There are no stupid questions, especially when it comes to something as arcane as intellectual property law. Here is my best attempt at a short answer to a complex subject:


    "The GPL which covers most distributions. Is this license binding to the point that MS can not claim ownership?"

    No. Microsoft will never own "Linux" (kernel and all other software that we call "Linux"). The GPL will not be voided by a patent suit/win by Microsoft. The GPL keeps Linux free (as in freedom), but it does not protect anyone from a patent lawsuit. And, it does not protect Linux from patents. If MS wins a patent suit in court, it can demand the offending code be removed from Linux and/or monetary damages from the loser in the case. It will be up to the judge.


    What does this really mean?

    What this really means is unclear. Ordinarily, a patent infringement suit is between two companies and that is it. With Linux, MS will have to sue EACH Linux user and distributor to get satisfaction from each one individually. There is no single owner/infringer. Such a thing is impractical. But, MS could use RIAA-style tactics to intimidate people into paying monies to Microsoft or buying Novell's Linux, etc. This could happen. Microsoft clearly does not care how many people hate it.

    Software patents are being used like nuclear weapons. Patent holders don't have to actually use them (sue) to get others to do something (pay monies). So, it is possible that others with patent portfolios such as IBM or Redhat could sue Microsoft over Microsoft's own alleged patent infringements to get MS to back off on Linux or settle.

    Novell, who is also has a large patent portfolio, chose to make a side deal for itself and its own paying customers, leaving everyone else to fend for themselves. Novell could have teamed up with RedHat and others to present a united front against Microsoft. Novell is a weasel.


    The bottom line

    The bad news: There is going to be a fight. It will likely get ugly. Microsoft may end up getting money from Linux users, directly or indirectly.

    The good news: Linux will not be killed by Microsoft. The GPL will not be voided. Some lucky people will be able to continue using Linux with impunity depending on which country they are in (not in the U.S.).

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    Tig2

    Isn't that what took Unix down all those years ago? I can't see that as being a good thing but exactly what is indicated by the Oracle move.

    Like Kiltie, I am busily reading everything I can find. I would like to say I am keeping an open mind but must also admit that I am concerned. I want to have the freedom to select software based on my needs and not necessarily someone else's perception of my needs.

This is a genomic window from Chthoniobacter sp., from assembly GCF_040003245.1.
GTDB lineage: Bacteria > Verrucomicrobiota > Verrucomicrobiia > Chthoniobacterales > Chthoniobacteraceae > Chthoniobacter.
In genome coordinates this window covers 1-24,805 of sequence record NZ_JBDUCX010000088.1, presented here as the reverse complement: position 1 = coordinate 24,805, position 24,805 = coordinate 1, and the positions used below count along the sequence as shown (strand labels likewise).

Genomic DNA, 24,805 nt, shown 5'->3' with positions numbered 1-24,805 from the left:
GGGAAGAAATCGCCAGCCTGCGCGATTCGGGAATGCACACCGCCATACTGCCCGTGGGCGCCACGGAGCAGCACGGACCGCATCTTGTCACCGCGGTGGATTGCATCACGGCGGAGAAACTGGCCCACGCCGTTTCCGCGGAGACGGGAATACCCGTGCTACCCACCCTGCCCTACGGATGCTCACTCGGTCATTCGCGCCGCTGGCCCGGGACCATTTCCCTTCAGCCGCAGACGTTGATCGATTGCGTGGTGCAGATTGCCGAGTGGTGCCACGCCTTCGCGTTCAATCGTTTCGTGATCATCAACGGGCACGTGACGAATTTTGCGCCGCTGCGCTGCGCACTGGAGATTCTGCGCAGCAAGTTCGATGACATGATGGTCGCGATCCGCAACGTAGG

This will be interesting to watch.

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    TechExec2

    My forking comment was just in response to Kiltie's question about MS buying off Linus Torvalds. That's just not going to happen IMHO. Even if the kernel were forked, it would not kill Linux. There is a lot more to Linux than the kernel. And, there is always the BSD kernel, etc. This is just not a problem.

    I'm not worried about this. I think the worst case is that some of us will have to start paying someone something for each copy of Linux we run. But, Linux itself will continue otherwise unaffected. Linux will be available and free (as in freedom), but no longer free (as in free beer). The problem is that the Linux distributors WANT us to pay them, even defiant RedHat. So, in that respect, they are on the same side that Microsoft is. They just don't want to share the monies with Microsoft (except for Novell the weasel who made a side deal). Once again, this is just the worst case scenario as I see it. It may play out differently (better for us).

    People outside the U.S. and out of the reach of Microsoft will never have to pay for Linux. That means there will always be a freely downloadable distribution somewhere. But, you may have to avoid downloading it in order to avoid Microsoft's RIAA-style lawsuits on you (which I think may happen).

    Linux will survive this. The joy of getting it for free may not. But, it will likely be a lot cheaper than Windows, so there is still something to look forward to! :-)

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    dawgit

    I still can't see straight (or I'd list it here) It's an interview with Mr.Gates:
    "BSD used to be...."
    That's what is in the article.
    Sad day.

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    TechExec2

    BSD is still free. My guess (?) is that Bill G. was referring to BSD being free in the past tense because BSD came before Linux and has largely been supplanted by Linux as the most popular free version of Unix.